Every year, police report more than six million car accidents across the United States. These accidents cause close to three million injuries and more than 35,000 deaths. The causes of these accidents range – from distracted driving to weather conditions to roadway hazards. And while there are many causes of car accidents, some are more common than others.
Most Common Causes of Car Accidents
Determining the most common causes of car accidents may seem too broad to truly answer. However, organizations like the National Highway Traffic Safety Administration (NHTSA) and the Centers for Disease Control and Prevention (CDC) gather data that can give insight into car accidents, their cause, and their impact on society. The NHTSA breaks down causes of car accidents into two primary categories – driver error and, well, everything else.
According to the NHTSA, driver error is, by far, the leading cause of car accidents in the U.S. Driver error encompasses many different actions or behaviors that cause car accidents. Some examples include:
When a driver loses focus on the task at hand. This could be due to a distraction, a medical event, or simply a loss in the train of thought.
You need to remember that one accident will be examined in detail by the enforcement agencies. They will look at your traffic violations and try to understand whether you have been an irresponsible driver in the past. All these things will help them build their case against you. Legal experts suggest that this is why you need to be proactive in taking care of all your traffic ticketing violations and ensuring you have a clean record. For more on this, visit website.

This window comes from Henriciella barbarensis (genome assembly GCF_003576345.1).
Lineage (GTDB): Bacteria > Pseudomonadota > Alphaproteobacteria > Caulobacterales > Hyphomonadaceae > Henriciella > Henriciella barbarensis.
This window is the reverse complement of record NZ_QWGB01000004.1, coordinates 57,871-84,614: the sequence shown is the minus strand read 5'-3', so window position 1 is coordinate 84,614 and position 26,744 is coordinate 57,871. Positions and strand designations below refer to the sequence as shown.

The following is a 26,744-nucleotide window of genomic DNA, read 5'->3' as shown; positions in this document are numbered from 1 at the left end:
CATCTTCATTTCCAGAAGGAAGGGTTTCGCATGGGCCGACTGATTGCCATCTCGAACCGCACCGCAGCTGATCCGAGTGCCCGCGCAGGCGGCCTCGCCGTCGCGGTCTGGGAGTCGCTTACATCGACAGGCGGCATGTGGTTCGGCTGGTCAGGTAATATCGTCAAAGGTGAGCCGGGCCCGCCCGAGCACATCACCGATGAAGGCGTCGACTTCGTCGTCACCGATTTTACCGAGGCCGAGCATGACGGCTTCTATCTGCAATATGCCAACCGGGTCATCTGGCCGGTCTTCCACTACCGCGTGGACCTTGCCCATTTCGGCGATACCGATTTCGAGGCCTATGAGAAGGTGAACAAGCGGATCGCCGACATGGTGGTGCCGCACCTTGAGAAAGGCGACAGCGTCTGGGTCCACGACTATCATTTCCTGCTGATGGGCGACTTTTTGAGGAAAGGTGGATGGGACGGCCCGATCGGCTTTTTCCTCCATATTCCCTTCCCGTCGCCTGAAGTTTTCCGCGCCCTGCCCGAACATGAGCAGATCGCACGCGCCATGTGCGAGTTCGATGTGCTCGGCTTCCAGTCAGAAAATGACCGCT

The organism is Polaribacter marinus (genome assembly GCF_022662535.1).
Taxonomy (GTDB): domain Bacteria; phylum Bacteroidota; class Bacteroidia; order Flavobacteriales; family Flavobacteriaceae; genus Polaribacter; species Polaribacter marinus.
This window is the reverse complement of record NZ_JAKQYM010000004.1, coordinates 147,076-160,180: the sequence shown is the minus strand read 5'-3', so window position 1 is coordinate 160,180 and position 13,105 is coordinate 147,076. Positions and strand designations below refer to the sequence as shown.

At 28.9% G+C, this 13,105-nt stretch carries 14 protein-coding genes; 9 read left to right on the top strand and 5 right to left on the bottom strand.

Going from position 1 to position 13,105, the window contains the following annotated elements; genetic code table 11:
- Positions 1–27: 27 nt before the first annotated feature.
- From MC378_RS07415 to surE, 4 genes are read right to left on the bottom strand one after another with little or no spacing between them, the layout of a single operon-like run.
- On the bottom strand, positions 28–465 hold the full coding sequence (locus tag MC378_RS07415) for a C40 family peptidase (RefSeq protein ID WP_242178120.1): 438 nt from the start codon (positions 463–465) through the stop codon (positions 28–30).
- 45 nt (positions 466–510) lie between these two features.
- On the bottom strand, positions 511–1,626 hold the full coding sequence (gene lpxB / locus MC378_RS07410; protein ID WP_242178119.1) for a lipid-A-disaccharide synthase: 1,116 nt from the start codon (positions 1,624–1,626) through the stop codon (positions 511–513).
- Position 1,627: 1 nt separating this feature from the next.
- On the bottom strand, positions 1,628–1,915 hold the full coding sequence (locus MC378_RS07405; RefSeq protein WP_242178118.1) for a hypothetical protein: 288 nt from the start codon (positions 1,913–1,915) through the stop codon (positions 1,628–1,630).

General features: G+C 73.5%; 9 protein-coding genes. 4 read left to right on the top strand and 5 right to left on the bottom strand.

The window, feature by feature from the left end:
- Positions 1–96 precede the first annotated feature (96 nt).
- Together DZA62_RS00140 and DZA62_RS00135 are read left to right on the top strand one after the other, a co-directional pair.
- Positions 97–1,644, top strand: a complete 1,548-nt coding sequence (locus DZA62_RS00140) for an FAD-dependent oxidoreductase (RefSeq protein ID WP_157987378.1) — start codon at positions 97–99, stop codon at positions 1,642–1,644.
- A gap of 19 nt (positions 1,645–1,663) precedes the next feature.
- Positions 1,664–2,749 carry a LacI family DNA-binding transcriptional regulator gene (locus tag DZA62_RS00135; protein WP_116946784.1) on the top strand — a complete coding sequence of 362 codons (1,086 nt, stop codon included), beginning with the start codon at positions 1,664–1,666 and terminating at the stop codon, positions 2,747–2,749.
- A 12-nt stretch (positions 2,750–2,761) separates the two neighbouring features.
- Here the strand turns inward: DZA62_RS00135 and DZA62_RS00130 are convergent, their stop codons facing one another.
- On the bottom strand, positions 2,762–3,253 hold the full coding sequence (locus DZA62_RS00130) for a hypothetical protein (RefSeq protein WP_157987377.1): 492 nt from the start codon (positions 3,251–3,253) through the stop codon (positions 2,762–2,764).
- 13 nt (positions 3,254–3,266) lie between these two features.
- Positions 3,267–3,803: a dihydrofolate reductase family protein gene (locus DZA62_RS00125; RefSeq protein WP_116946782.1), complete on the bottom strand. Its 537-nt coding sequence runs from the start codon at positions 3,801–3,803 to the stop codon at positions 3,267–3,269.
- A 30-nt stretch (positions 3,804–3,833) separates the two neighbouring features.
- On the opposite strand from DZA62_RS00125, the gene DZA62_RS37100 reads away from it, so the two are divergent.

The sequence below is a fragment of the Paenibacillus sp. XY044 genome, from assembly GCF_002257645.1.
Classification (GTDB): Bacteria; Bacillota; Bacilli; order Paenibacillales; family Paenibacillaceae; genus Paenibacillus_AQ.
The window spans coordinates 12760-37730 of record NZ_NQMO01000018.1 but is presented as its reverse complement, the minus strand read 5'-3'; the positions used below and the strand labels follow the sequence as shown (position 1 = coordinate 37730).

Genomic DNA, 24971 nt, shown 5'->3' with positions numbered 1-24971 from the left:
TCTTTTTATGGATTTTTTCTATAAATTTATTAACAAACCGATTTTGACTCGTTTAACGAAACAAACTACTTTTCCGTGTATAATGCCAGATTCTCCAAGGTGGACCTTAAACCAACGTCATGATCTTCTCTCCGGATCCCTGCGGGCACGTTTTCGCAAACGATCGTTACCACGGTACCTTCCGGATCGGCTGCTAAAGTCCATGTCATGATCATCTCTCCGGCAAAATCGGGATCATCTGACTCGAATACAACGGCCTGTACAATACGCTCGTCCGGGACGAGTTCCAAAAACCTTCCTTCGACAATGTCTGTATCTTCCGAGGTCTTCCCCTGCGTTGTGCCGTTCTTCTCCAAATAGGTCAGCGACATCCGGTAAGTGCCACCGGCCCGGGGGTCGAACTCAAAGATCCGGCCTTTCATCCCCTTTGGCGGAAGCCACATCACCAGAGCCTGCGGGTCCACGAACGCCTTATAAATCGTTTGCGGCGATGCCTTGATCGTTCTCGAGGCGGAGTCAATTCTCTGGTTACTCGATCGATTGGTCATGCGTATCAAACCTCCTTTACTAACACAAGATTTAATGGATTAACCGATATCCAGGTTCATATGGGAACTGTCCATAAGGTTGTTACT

When a driver is distracted by something inside or outside the vehicle, such as:
- Sending or reading text messages
- Conversations on a mobile phone
- Radio noise or auditory distractions
- Rubbernecking to see what’s happening outside the vehicle
- Manual tasks like eating, putting on makeup, or reaching for something
- Daydreaming or becoming ‘lost’ in one’s own thoughts
When a driver is so drowsy or fatigued that he or she has difficulty concentrating or staying awake. Drowsy driving is as dangerous as intoxicated driving. According to the CDC, someone who has been awake for 18 hours straight has the same level of impairment as someone who has a blood alcohol content level (BAC) of 0.05%. The legal BAC for intoxication is 0.08%. That means that a drowsy driver cannot adequately react, respond, or focus on driving.
Speeding is a significant contributor to the number of car accidents that occur each year. There are several reasons why speeding is dangerous:
- Speeding makes it difficult to control the vehicle
- Speeding makes the vehicle more vulnerable to roadway hazards
- During inclement weather, speeding can cause the vehicle to drift, slide, or veer off the road
Speeding also makes car accidents more serious. The faster a vehicle is moving, the more damage it will do to anything it strikes. Furthermore, speeding often causes more significant damage to the vehicle itself, and therefore, the driver.
Roadway hazards can also cause car accidents, with some contributors including:
- Glare from the sun
- Poor visibility due to rain or fog
- Debris in the roadway
The condition of your vehicle can also play a role in causing a car accident. If your vehicle is not properly maintained or has unrepaired recalls, it could cause the vehicle to malfunction. The result could be your inability to stop the car, turn the car, control the car, or rely on safety features.
What to Do After a Car Accident
As you can see, there are various reasons why car accidents occur. No matter what the cause of the car accident is, it is a good idea to follow some general guidelines after one happens. For example, getting medical attention for injuries, calling the police, and contacting your insurance company. You may also find it helpful to contact a car wreck attorney to discuss your options for compensation if the accident was not your fault.